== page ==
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FEBS Lett. 1999 Mar 26;447(2-3):167-70.

Accumulation of protein-bound epidermal glucosylceramides in beta-glucocerebrosidase deficient type 2 Gaucher mice.

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Kekulé-Institut für Organische Chemie und Biochemie, Universität Bonn, Germany.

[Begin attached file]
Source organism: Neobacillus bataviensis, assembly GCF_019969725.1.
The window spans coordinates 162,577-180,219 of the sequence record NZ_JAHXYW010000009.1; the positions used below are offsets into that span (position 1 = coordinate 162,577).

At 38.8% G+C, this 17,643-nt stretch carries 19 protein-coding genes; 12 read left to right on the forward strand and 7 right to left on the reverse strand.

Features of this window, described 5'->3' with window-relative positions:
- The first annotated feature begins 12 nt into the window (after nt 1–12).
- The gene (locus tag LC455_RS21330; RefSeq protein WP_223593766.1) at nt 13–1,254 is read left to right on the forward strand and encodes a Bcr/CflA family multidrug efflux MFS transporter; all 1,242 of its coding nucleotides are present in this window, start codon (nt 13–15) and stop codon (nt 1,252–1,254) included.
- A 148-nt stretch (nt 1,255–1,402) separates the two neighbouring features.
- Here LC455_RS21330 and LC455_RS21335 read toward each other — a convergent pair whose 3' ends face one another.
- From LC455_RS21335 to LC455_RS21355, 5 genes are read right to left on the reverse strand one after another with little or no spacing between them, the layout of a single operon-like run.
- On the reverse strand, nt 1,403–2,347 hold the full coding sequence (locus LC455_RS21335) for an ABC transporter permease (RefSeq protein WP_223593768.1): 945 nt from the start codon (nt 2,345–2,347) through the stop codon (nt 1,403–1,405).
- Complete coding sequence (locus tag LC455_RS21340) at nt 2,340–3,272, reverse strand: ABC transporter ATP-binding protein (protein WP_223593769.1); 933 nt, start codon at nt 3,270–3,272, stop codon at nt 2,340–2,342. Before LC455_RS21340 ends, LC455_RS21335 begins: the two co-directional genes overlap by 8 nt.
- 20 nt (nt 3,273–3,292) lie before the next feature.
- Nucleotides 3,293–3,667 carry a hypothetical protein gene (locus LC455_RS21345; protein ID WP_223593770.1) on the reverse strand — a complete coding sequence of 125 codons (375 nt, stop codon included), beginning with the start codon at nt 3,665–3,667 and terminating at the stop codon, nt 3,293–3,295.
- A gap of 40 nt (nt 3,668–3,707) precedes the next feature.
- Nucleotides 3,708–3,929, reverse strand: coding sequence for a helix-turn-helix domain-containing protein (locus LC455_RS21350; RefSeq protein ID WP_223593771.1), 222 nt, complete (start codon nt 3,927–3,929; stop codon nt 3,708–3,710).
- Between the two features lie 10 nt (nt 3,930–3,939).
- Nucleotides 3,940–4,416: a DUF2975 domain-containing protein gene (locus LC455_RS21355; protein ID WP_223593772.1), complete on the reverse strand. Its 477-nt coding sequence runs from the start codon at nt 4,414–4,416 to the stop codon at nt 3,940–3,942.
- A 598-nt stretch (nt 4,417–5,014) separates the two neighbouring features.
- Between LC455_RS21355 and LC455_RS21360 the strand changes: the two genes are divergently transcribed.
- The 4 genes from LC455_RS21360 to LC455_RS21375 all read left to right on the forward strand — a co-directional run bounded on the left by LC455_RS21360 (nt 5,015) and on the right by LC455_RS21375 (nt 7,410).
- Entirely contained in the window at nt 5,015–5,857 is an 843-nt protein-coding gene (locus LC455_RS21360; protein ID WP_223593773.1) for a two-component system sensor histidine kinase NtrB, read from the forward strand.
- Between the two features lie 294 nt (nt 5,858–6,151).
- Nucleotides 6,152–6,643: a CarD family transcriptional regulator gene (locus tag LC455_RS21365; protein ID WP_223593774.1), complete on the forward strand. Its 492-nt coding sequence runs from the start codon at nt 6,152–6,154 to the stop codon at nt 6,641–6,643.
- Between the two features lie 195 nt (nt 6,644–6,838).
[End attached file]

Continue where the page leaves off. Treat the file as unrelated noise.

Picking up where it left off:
The epidermal permeability barrier for water is essentially maintained by extracellular lipid membranes within the interstices of the stratum corneum. Ceramides, the main components of these membranes, derive in large part from hydrolysis of glucosylceramides mediated by the lysosomal enzyme beta-glucocerebrosidase. As analyzed in this work, the beta-glucocerebrosidase deficiency in type 2 Gaucher mice (RecNci I) resulted in an accumulation of all epidermal glucosylceramide species accompanied with a decrease of the related ceramides. However, the levels of one ceramide subtype, which possesses an alpha-hydroxypalmitic acid, was not altered in RecNci I mice suggesting that the beta-glucocerebrosidase pathway is not required for targeting of this lipid to interstices of the stratum corneum. Most importantly, omega-hydroxylated glucosylceramides which are protein-bound to the epidermal cornified cell envelope of the transgenic mice accumulated up to 35-fold whereas levels of related protein-bound ceramides and fatty acids were decreased to 10% of normal control. These data support the hypothesis that in wild-type epidermis omega-hydroxylated glucosylceramides are first transferred enzymatically from their linoleic esters to proteins of the epidermal cornified cell envelope and then catabolized to protein-bound ceramides and fatty acids, thus contributing at least in part to the formation of the lipid-bound envelope.

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